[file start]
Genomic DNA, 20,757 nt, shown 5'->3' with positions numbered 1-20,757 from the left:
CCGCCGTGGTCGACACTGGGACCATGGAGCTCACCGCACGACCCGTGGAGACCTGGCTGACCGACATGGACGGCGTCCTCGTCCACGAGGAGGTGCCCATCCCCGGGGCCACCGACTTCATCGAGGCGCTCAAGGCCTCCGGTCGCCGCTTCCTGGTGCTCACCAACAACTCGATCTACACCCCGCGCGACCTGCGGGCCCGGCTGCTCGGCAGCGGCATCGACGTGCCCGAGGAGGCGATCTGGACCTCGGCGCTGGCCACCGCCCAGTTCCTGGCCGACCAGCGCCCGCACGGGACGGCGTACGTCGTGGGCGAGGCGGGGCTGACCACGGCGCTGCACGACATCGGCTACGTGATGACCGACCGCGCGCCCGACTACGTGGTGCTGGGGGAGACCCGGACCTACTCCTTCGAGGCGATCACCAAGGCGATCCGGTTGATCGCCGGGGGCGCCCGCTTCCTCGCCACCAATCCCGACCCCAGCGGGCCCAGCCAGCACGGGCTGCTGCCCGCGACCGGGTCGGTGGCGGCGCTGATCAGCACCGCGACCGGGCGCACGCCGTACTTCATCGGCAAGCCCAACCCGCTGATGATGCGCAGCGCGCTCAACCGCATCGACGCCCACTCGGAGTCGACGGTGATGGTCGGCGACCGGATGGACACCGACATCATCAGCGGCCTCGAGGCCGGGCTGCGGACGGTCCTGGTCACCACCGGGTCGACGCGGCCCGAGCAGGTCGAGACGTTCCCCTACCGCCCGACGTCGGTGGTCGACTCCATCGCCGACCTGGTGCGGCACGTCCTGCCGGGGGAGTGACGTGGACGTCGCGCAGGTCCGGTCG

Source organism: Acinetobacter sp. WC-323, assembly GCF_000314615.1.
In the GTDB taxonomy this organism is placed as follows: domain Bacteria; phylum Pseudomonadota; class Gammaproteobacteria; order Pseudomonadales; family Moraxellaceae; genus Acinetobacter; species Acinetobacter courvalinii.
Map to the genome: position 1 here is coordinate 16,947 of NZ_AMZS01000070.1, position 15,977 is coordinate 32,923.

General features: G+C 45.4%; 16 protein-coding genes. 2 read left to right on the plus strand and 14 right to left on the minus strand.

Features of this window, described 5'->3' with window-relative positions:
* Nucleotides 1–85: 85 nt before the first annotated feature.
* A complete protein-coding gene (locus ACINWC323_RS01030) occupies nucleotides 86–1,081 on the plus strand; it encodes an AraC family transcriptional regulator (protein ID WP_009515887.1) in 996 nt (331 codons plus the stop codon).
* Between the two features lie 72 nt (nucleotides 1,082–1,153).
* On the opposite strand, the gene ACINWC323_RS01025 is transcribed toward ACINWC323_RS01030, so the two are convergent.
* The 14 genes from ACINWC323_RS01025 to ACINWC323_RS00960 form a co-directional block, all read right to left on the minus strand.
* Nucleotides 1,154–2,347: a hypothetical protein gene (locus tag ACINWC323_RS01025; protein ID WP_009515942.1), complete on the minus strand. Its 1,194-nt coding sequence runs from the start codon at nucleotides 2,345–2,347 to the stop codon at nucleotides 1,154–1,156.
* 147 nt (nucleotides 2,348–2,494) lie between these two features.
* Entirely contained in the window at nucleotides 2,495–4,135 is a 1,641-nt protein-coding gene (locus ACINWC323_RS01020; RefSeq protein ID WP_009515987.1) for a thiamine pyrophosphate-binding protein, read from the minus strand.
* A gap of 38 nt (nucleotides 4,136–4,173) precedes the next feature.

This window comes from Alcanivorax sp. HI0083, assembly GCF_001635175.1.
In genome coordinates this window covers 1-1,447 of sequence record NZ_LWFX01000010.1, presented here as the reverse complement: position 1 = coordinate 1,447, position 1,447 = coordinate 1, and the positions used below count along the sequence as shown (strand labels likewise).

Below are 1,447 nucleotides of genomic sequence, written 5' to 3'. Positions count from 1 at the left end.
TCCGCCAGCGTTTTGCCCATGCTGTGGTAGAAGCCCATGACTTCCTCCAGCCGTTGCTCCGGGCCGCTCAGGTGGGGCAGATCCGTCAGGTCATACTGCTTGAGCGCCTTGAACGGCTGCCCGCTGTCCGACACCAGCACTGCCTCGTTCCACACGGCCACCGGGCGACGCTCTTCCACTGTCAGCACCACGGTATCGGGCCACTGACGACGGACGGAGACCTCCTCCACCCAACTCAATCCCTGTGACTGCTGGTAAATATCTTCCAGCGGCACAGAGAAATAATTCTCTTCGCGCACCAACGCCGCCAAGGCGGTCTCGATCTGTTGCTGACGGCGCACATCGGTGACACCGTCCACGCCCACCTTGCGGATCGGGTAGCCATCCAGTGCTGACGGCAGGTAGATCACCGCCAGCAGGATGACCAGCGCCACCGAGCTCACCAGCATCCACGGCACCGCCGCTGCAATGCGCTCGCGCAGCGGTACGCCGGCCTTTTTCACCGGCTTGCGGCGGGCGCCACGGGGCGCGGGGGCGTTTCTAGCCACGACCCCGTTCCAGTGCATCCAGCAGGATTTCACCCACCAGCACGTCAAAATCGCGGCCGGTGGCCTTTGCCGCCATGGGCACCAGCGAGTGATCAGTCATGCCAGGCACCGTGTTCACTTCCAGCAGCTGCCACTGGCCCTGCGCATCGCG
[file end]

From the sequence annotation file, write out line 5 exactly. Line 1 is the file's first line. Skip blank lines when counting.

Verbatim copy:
Map to the genome: position 1 here is coordinate 16,947 of NZ_AMZS01000070.1, position 15,977 is coordinate 32,923.